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Chief Executive Officer & Board of Directors

Australian Board of Directors Survey 2013

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In drawing on the Australian data from the annual Board of Directors Survey conducted by Heidrick & Struggles and WomenCorporateDirectors, we find a pattern of directors exhibiting frustration at the pace of board refreshment in the face of demographics and changing business conditions.

The concern is that directors in positions of power on boards may be reluctant to leave for many reasons, including strong relationships with other board members, financial considerations, and prestige. But most board members believe the competencies of some directors may no longer be as relevant to the business – or the company’s longterm strategy and global context may require a whole new mindset.

Some directors lack the needed competence in areas such as enterprise risk management necessitated by the dramatic increase in threats to the enterprise, while other directors may simply be under-performing. For example, they are failing to adequately prepare for meetings and contribute little strategic value to deliberations. Diplomatically easing such members off the board can bring new blood and new ideas to seats that are, in effect, already vacant.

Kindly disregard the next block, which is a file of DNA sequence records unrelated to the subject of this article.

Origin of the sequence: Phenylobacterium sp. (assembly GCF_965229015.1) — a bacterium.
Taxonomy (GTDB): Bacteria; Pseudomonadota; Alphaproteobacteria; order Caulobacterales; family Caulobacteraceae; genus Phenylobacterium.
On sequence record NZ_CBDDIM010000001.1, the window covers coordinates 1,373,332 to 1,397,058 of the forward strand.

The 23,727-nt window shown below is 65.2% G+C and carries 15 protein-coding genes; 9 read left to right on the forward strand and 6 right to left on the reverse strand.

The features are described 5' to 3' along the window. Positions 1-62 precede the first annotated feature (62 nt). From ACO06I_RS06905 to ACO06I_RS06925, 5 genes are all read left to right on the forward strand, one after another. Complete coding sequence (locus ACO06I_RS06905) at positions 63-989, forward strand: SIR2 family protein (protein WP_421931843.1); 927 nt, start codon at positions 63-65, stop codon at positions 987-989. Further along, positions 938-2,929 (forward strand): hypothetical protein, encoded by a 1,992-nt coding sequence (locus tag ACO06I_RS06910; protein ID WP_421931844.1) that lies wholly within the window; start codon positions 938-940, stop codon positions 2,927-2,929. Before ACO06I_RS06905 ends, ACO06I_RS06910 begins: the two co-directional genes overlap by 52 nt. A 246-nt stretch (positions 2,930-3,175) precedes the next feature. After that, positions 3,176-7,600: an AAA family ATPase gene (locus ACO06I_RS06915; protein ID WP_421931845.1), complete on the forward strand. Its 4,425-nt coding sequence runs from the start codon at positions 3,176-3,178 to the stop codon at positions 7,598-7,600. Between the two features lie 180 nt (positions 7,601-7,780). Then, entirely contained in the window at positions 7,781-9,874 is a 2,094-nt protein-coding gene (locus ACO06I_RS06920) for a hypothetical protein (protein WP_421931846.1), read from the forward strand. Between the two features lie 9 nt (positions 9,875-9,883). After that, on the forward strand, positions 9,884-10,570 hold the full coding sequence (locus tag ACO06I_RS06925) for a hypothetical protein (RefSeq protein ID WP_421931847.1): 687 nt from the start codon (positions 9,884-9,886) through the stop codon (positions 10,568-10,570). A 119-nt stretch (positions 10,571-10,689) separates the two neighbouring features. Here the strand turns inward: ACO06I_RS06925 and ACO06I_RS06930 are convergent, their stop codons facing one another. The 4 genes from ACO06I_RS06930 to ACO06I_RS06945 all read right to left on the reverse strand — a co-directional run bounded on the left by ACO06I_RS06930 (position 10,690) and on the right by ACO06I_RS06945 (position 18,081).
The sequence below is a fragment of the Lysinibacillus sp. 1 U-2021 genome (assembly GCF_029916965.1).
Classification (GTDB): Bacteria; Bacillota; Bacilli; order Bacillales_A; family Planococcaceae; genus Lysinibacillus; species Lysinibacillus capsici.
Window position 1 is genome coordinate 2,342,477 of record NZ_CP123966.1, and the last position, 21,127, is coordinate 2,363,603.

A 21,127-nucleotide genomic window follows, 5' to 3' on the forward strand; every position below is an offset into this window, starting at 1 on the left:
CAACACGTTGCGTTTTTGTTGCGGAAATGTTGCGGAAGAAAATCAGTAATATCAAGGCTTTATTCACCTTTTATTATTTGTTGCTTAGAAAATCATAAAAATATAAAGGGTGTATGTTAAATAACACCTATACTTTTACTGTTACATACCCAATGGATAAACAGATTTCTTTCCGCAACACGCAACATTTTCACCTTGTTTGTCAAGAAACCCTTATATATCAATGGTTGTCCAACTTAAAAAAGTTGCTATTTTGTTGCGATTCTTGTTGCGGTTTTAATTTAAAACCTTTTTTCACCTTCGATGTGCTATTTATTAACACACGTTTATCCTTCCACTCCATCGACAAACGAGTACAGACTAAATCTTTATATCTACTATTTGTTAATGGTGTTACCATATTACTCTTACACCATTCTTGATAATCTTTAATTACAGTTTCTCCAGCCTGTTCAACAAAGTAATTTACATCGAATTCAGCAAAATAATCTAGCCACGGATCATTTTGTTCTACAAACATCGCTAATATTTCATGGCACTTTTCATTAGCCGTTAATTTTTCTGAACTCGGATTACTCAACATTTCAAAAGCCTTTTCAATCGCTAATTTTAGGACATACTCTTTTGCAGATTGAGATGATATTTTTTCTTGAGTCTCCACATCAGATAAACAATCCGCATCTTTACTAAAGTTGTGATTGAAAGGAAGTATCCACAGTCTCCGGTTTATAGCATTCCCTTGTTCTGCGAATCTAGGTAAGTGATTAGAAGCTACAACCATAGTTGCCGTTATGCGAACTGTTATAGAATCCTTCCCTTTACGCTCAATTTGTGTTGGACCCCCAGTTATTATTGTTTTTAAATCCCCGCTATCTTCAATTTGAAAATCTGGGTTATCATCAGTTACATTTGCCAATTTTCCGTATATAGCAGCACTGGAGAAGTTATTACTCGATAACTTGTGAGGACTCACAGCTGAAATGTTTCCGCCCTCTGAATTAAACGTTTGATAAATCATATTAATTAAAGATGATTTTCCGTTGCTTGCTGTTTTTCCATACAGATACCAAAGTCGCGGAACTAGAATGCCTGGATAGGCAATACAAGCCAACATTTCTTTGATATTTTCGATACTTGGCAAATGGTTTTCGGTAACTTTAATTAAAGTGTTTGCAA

The survey shows that Australia’s male-dominated boards have recognised a need for renewal, and this in turn will open up opportunities for increasing diversity of gender and nationality.

We believe boards need to look for talent in new places, and avoid the easy boilerplate solutions. Our companies need more women, and more broadly board members who reflect the needs of global markets and can think strategically about new markets in new geographies.

In our work with boards, we do not recommend they achieve diversity by simply placing the right gender or nationality on the board, but by using a different framework, out of which diversity naturally emerges.

The key to successful boards is the framework they apply whenever a vacancy occurs. We encourage boards to take a more holistic view, looking at the strategic direction of the organisation while assessing the current board mix. Rather than asking, ‘Who can replace this director?’ they should ask, ‘What are we trying to achieve in our business?’ And when they do this, a much wider pool of candidates emerges.

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